As efforts to transition away from fossil fuels strengthen the hunt for new sources of low-carbon energy, scientists have developed a deep learning model to scan the Earth for surface expressions of subsurface reservoirs of naturally occurring free hydrogen.
Researchers used the algorithm to help narrow down the potential whereabouts of ovoids or semicircular depressions (SCDs) in the ground that form near areas associated with natural or “gold hydrogen” deposits. Though these circular patterns often appear in areas of low elevation, they can be hidden by agriculture or other vegetation. Recent discoveries of these circles in the U.S., Mali, Namibia, Brazil, France and Russia have unveiled that they exist in greater numbers than previously thought.
To help uncover these nearly invisible semicircular depressions, two recent papers describe how lead authors , and at home in the U.S., laws like the Inflation Reduction Act are including provisions to expand the clean energy production industry.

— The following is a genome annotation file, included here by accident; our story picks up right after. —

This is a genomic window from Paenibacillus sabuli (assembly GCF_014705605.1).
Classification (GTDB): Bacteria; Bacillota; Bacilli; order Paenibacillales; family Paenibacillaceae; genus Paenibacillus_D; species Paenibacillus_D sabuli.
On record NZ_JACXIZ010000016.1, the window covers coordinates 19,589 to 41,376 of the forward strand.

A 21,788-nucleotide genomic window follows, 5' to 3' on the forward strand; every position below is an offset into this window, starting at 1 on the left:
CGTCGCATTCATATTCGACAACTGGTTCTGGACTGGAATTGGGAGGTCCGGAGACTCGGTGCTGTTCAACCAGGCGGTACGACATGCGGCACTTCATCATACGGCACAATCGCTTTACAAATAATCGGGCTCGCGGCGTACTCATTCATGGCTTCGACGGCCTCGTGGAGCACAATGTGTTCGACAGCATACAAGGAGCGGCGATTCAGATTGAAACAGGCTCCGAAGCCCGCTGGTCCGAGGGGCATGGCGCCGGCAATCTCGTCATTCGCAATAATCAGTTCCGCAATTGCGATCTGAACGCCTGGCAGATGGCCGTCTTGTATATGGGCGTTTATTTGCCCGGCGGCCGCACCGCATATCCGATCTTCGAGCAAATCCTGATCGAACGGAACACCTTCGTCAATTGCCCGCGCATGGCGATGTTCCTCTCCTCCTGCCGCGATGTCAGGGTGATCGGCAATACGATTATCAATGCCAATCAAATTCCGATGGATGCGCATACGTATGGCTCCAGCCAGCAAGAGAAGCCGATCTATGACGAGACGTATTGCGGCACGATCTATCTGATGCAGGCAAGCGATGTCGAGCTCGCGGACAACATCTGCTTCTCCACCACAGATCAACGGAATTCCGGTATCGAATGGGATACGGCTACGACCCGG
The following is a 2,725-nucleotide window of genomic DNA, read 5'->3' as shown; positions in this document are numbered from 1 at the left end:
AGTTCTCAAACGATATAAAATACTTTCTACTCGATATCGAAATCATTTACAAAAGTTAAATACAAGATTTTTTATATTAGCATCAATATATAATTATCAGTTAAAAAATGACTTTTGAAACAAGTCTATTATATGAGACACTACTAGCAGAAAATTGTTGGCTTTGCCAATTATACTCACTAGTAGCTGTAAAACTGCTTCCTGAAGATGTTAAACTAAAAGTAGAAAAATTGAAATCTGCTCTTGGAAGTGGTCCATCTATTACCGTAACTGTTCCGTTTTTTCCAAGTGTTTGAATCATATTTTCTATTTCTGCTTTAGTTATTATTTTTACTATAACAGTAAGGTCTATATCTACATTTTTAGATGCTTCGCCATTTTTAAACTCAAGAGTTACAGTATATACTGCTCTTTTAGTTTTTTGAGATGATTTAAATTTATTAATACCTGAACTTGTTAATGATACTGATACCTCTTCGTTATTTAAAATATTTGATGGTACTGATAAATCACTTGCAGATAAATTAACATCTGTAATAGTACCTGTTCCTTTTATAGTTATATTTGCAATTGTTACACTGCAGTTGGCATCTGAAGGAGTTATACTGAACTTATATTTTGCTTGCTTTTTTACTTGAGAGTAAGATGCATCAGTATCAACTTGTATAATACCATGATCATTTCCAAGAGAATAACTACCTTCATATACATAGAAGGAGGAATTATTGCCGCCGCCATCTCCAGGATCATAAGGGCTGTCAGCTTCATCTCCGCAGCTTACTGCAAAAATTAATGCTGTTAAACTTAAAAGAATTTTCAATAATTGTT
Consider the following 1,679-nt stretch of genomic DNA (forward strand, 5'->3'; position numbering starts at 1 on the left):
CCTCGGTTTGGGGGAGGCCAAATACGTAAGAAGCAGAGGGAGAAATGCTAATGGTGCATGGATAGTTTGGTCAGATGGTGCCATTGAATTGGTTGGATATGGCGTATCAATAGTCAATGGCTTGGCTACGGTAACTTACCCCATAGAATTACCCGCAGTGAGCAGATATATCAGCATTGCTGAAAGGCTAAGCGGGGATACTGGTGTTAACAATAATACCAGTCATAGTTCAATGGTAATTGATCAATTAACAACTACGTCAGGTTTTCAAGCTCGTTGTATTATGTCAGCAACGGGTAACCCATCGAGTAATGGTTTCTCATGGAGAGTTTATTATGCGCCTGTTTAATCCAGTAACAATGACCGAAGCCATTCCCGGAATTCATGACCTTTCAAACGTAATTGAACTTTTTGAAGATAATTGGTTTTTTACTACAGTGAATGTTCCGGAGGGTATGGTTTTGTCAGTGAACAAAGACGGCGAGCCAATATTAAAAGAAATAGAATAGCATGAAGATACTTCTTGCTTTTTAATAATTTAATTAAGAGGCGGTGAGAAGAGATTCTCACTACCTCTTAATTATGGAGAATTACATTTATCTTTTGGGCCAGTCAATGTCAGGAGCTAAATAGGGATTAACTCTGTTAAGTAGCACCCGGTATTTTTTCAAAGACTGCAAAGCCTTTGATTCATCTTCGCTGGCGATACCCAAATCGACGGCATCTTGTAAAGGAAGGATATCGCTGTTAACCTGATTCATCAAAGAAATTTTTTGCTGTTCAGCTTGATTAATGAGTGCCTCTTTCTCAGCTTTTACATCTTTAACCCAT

Despite how fast-moving the field currently seems to be, it’ll take at least a few more years before natural hydrogen reservoirs are successfully integrated as a reliable source of clean energy. To that end, what researchers should focus on now is how they should go about deepening our understanding of these hydrogen systems, said Moortgat.
“The biggest challenge is that we need to find more SCDs and then really investigate how these things form,” he said. “Once we discover a lot more, we will be in a better position to again use AI tools to find similar ones worldwide.”
Ian M. Howat of Ohio State was also a co-author.